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How Runs the JackRabbit?

May 1, 2019

RI catches up with CriticalPoint Capital two years after its acquisition of JackRabbit.
By Daniel P. Smith

JackRabbit limped to the close of 2016 a hobbled beast. The nation’s second-largest running retail group, The Finish Line-owned chain of 65 run specialty stores across 18 states endured mounting losses and swelling liabilities. After years of hunting deals and purchasing well-known industry names such as Boulder Running Company, Run On!, Bob Roncker’s Running Spot and Garry Gribble’s Running Sports, JackRabbit struggled to be one cohesive enterprise. There was tumult and instability and a shaky, uncertain future.

But then CriticalPoint Capital appeared, confident in JackRabbit’s underlying portfolio and specialty retail’s potential despite a rapidly transforming retail landscape.

The Manhattan Beach, CA-based private equity firm, which touts “patient capital and a thoughtful approach to growth,” purchased JackRabbit from The Finish Line in early 2017 for the grand sum of zero. Over the last two years, CriticalPoint has bandaged JackRabbit’s wounds, restored its confidence and supported revenue-boosting moves that have helped JackRabbit find its footing.

“The business you see today is radically different than the one we acquired two years ago,” CriticalPoint Capital partner Brad Holtmeier says of the now 62-unit JackRabbit operation. “Our stores have comped up, our digital has grown and we’re on a mission to strengthen service, boost the brand and increase density in the channel.”

And industry insiders have noticed the shift.

One executive with a leading footwear brand says JackRabbit-owned stores continue working to re-establish their community credibility after The Finish Line “tried to sterilize” the business and install remote operations.

“I see a clear change in how they’re attacking things and much more focus on being the best version of themselves,” the executive says. “That’s definitely for the better.”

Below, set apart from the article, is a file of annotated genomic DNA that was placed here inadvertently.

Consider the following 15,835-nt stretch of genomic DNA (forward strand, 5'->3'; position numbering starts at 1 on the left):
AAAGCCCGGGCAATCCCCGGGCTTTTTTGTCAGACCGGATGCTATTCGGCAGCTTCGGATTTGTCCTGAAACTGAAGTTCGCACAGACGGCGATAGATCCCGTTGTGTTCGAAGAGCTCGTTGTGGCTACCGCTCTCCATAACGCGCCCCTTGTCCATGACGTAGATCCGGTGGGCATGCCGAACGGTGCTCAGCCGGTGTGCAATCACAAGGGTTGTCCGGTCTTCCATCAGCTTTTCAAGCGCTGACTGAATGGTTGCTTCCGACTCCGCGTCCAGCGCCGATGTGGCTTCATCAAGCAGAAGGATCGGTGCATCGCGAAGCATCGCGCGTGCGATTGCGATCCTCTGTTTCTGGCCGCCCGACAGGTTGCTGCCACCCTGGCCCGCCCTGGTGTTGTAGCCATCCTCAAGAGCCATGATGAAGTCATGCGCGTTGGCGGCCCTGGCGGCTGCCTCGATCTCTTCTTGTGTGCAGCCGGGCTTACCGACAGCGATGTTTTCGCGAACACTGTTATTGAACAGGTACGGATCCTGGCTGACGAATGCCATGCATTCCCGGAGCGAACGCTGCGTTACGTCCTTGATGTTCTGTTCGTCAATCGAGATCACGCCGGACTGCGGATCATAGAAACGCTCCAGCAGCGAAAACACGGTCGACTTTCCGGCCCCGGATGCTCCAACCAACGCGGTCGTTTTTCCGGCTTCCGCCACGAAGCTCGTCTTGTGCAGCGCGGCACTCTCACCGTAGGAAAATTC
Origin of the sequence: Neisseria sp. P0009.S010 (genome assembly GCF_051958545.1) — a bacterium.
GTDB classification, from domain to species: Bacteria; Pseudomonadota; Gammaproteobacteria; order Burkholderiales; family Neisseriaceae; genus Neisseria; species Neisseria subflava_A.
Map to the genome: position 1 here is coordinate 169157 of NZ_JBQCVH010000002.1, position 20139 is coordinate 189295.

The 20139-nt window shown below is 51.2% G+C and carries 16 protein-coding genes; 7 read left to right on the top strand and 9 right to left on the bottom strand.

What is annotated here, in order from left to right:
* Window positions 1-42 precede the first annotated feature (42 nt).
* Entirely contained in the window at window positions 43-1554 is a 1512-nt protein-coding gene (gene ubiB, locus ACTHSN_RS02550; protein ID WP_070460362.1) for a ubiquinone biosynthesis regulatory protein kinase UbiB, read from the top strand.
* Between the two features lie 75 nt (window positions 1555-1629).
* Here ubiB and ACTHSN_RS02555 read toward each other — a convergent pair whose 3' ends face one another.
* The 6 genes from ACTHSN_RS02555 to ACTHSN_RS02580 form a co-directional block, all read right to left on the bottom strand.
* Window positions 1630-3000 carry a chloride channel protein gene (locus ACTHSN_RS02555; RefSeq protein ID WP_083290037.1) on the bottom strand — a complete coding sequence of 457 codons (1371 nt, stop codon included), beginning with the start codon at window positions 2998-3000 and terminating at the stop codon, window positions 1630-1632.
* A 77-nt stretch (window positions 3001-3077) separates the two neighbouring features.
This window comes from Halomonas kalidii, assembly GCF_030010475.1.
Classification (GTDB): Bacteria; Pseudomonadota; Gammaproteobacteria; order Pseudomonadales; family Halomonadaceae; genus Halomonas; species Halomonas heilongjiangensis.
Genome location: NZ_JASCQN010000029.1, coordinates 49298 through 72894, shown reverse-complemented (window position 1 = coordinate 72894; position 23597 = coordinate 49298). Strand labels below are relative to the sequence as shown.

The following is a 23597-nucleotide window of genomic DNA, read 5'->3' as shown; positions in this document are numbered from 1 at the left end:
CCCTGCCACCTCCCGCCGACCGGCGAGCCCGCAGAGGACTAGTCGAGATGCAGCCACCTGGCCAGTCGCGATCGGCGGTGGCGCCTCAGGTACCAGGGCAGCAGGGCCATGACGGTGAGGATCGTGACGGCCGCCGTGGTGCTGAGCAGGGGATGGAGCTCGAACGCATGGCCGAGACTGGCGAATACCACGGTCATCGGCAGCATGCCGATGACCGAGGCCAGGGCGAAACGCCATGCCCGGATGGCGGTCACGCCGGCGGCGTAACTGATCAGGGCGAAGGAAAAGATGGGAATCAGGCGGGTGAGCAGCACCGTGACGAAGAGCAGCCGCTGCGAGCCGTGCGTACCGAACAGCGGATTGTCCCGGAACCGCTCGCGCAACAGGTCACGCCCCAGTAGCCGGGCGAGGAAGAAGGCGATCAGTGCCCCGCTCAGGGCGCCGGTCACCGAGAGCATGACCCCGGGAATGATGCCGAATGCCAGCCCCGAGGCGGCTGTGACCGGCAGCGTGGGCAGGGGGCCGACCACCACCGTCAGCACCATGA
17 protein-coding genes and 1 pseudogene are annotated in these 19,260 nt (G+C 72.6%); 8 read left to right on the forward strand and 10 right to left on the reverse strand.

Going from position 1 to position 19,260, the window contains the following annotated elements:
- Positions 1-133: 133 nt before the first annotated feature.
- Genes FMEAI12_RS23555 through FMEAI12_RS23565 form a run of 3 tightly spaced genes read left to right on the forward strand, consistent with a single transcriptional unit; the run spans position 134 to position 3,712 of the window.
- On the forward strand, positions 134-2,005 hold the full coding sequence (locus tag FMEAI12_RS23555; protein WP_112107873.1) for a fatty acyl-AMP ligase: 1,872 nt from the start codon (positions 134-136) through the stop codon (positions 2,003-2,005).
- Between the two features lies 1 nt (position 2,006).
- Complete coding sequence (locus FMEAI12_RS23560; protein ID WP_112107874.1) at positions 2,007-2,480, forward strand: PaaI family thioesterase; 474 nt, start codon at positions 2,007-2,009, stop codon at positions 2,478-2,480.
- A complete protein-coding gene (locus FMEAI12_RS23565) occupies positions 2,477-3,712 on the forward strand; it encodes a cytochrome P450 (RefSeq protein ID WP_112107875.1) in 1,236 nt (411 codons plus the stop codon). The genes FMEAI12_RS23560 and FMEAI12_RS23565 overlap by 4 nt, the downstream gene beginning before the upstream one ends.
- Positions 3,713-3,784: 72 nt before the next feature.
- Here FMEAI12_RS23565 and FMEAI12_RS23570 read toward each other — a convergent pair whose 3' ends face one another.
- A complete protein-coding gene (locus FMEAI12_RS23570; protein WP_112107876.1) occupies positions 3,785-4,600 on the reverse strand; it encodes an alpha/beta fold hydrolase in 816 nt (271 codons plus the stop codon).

A veteran industry sales rep who regularly calls on JackRabbit units, meanwhile, cites heightened focus on operations and customer service as well as a more positive, optimistic tone among store staff.

“And that’s bred more confidence over the last year,” the rep says.

Holtmeier admits CriticalPoint, a run specialty outsider, had much to learn – and quickly – about the running retail landscape upon acquiring JackRabbit in 2017. He acknowledges CriticalPoint didn’t understand “all the things necessary to service the consumer,” both in brick-and-mortar stores as well as on the digital side, nor did the firm fully comprehend the important relationships between vendors and retailers in the channel.

“There’s been a lot of trial and error,” Holtmeier confesses.

And a lot of change.

Holtmeier and JackRabbit CEO Bill Kirkendall talked with Running Insight about JackRabbit’s evolution over the last two years.

On leveraging JackRabbit’s  larger size…

When CriticalPoint purchased JackRabbit, Kirkendall called the deal “an outstanding result” for JackRabbit, expressing confidence that CriticalPoint’s strong backbone would support the retailer’s growth and its efforts to gain market share.

Indeed, CriticalPoint’s focused presence has enabled JackRabbit to better leverage its size to improve store operations and optimize performance. The company, for instance, has actively wooed talent with enhanced benefits and internal growth opportunities; delivered enhanced resources and proven systems into its stores; and developed a robust omnichannel approach that allows JackRabbit’s stores to service the customer anywhere, anytime. As a result, negative comps have turned positive, digital sales have increased and JackRabbit’s margins have improved.

“We’ve created a platform that has grown and is positioned to grow further,” Holtmeier says.

 

On JackRabbit’s relationships with running vendors…

After previously chasing some affiliated endeavors like active and CrossFit, JackRabbit has worked to strengthen its ties with running-specific vendors. Through vendor-powered store events, shop-within-a-shop opportunities and more focused ordering, JackRabbit continues developing and deepening its relationships with the running market’s key brands.